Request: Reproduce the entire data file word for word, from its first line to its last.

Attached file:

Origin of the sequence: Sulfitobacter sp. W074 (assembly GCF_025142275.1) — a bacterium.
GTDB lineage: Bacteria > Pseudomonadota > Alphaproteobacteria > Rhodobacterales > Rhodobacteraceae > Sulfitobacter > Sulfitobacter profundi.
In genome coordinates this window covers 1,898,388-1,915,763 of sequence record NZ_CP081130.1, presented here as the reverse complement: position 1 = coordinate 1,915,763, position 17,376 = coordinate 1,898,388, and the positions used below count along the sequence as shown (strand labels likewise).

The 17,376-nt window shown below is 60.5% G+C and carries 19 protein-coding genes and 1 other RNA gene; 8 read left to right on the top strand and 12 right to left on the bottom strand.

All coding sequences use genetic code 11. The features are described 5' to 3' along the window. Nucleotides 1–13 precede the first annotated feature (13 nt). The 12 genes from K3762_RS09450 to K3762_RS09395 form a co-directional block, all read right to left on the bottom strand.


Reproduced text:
Origin of the sequence: Sulfitobacter sp. W074 (assembly GCF_025142275.1) — a bacterium.
GTDB lineage: Bacteria > Pseudomonadota > Alphaproteobacteria > Rhodobacterales > Rhodobacteraceae > Sulfitobacter > Sulfitobacter profundi.
In genome coordinates this window covers 1,898,388-1,915,763 of sequence record NZ_CP081130.1, presented here as the reverse complement: position 1 = coordinate 1,915,763, position 17,376 = coordinate 1,898,388, and the positions used below count along the sequence as shown (strand labels likewise).

The 17,376-nt window shown below is 60.5% G+C and carries 19 protein-coding genes and 1 other RNA gene; 8 read left to right on the top strand and 12 right to left on the bottom strand.

All coding sequences use genetic code 11. The features are described 5' to 3' along the window. Nucleotides 1–13 precede the first annotated feature (13 nt). The 12 genes from K3762_RS09450 to K3762_RS09395 form a co-directional block, all read right to left on the bottom strand.